Professional Development

Welcoming Our Newest Cohort of Fellows!

Today kicks off our fall retreat in Boston! We are so excited to reconnect and share out learnings from each of our organizations. This will be our newest cohort of fellows first FAO retreat! Below you can get to know the newest FAO Schwarz Family Foundation Fellows a bit better:

Molly Blake

Molly works at Playworks New England, where half of her role is devoted to serving as a Meet Molly New FAO Fellow (1)Senior Program Coordinator at all Playworks based partner schools. The other half of her role is devoted to developing Playworks family engagement plan and improving their college volunteer strategy.

When asked what she was most looking forward to during her tenure as a FAO Schwarz Family Foundation Fellow, Molly said: “I am looking forward to helping with the community engagement and social-emotional learning aspects of the Playworks programming. I am also looking forward to building relationships with the other fellows along with deepening my leadership skills.”


Samantha Perlman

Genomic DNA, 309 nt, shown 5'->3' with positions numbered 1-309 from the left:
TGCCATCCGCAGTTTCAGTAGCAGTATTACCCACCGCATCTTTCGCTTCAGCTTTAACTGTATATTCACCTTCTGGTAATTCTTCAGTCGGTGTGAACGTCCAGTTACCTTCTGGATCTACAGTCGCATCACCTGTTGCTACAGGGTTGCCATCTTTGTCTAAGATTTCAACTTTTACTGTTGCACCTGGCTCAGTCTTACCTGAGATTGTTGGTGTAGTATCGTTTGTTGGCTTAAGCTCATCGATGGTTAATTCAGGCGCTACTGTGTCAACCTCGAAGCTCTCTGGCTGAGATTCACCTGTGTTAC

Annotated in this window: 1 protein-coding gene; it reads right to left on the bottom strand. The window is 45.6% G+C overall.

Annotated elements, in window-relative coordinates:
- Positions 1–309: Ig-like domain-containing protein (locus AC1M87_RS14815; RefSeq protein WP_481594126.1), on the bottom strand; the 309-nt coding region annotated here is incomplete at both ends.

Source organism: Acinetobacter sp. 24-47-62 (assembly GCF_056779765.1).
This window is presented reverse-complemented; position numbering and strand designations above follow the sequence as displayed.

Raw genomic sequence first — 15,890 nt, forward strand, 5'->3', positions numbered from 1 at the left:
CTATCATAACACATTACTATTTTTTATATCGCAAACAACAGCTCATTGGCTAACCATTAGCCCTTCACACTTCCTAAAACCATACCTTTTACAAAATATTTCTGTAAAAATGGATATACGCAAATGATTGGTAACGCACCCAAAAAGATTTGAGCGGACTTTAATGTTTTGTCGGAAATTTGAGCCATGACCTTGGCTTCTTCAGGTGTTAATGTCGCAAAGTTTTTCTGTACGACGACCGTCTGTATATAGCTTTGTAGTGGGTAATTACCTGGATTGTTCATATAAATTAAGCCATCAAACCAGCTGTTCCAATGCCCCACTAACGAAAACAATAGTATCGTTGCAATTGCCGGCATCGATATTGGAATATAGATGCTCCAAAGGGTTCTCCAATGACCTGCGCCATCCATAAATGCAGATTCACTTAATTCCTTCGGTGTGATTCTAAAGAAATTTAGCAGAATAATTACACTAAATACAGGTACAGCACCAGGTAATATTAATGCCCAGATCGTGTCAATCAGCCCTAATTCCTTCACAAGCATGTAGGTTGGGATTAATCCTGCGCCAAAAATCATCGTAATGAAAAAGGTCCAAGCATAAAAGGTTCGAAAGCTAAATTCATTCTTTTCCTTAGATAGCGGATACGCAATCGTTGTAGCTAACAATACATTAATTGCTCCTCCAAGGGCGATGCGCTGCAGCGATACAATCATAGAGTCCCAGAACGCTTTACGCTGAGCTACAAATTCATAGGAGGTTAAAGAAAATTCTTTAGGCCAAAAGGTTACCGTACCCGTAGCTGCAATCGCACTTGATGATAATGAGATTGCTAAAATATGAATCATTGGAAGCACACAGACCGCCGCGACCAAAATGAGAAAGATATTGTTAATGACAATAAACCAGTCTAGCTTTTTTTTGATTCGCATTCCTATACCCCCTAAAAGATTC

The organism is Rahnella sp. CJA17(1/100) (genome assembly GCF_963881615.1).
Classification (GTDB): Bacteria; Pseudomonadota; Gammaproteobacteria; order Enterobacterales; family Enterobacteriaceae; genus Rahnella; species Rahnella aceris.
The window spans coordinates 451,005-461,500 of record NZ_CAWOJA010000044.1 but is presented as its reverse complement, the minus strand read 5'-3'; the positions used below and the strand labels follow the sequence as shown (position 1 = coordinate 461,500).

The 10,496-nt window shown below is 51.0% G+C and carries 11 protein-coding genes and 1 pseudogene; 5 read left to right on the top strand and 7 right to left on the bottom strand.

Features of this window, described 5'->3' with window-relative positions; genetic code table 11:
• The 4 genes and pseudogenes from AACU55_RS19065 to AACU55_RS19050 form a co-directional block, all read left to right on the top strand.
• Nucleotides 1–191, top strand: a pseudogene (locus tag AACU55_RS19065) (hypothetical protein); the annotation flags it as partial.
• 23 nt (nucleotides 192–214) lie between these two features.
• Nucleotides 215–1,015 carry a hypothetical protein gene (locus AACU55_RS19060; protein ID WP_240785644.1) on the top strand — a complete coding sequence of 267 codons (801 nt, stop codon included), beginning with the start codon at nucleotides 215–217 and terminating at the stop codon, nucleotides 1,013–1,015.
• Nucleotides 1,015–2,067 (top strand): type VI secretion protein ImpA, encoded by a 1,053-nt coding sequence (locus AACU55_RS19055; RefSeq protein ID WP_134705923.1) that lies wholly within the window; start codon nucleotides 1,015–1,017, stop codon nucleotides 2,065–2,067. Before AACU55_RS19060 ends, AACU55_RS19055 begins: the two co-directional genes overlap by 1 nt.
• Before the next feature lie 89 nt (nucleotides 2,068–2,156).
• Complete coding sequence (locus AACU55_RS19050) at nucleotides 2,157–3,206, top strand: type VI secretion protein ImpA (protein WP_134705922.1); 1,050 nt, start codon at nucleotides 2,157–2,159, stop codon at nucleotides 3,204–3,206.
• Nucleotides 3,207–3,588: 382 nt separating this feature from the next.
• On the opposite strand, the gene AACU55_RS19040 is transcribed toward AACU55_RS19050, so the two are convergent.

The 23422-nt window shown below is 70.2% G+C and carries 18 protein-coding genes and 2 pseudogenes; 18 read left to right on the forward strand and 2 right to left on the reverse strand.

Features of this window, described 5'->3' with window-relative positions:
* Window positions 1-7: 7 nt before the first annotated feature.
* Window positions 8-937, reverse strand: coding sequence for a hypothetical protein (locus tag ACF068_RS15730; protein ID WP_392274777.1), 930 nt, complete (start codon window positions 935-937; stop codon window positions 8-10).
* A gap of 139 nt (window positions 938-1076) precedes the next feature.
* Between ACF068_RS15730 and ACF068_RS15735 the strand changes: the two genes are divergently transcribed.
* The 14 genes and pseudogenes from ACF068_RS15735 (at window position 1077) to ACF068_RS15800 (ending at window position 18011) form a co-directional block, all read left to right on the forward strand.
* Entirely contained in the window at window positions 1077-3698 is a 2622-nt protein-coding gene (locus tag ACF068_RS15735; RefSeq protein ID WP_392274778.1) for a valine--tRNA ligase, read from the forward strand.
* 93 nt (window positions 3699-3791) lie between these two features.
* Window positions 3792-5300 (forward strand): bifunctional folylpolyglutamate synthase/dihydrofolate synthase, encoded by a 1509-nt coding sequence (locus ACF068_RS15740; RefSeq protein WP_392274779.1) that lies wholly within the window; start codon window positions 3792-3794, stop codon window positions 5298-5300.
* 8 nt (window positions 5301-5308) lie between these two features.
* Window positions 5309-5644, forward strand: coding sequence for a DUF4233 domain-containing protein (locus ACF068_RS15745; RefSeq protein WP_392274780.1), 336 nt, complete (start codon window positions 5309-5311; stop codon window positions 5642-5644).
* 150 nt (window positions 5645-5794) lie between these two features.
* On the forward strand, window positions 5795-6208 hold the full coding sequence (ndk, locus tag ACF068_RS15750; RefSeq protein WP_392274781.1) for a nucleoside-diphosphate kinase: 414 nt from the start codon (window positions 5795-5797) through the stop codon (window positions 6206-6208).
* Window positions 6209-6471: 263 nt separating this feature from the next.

Samantha works at Generation Citizen in Boston, where half of her role is devoted to direct service activities that focus on empowering Generation Citizen’s young people. The other half of her role will be devoted to long-term organizational strengthening.

Meet Samantha New FAO Fellow (1)When asked what she was most looking forward to during her tenure as a FAO Schwarz Family Foundation Fellow, Samantha said: “Being a FAO Fellow excites me because I have the opportunity to connect and collaborate with a great cohort of motivated and dynamic young leaders in the non-profit field. I am thrilled to be working at Generation Citizen as this organization encompasses my previous experience in education and government. I cannot imagine a more perfect match and I look forward to putting my interests into action!”


Pam Martinez

Pam works at Playworks Pennsylvania, where half of her role is devoted to consulting,Meet Pam New FAO Fellow (1) supporting, and co-facilitating at Playworks partner schools. The other half of her role is devoted to developing marketing, brand building, and recruitment initiatives.

When asked what she was most looking forward to during her tenure as a FAO Schwarz Family Foundation Fellow, Pam said: “I am looking forward to strengthening the program within our Playworks schools by building closer relationships with the community. I also look forward to meeting the other fellows and furthering my professional growth.”


Jaiwantie Manni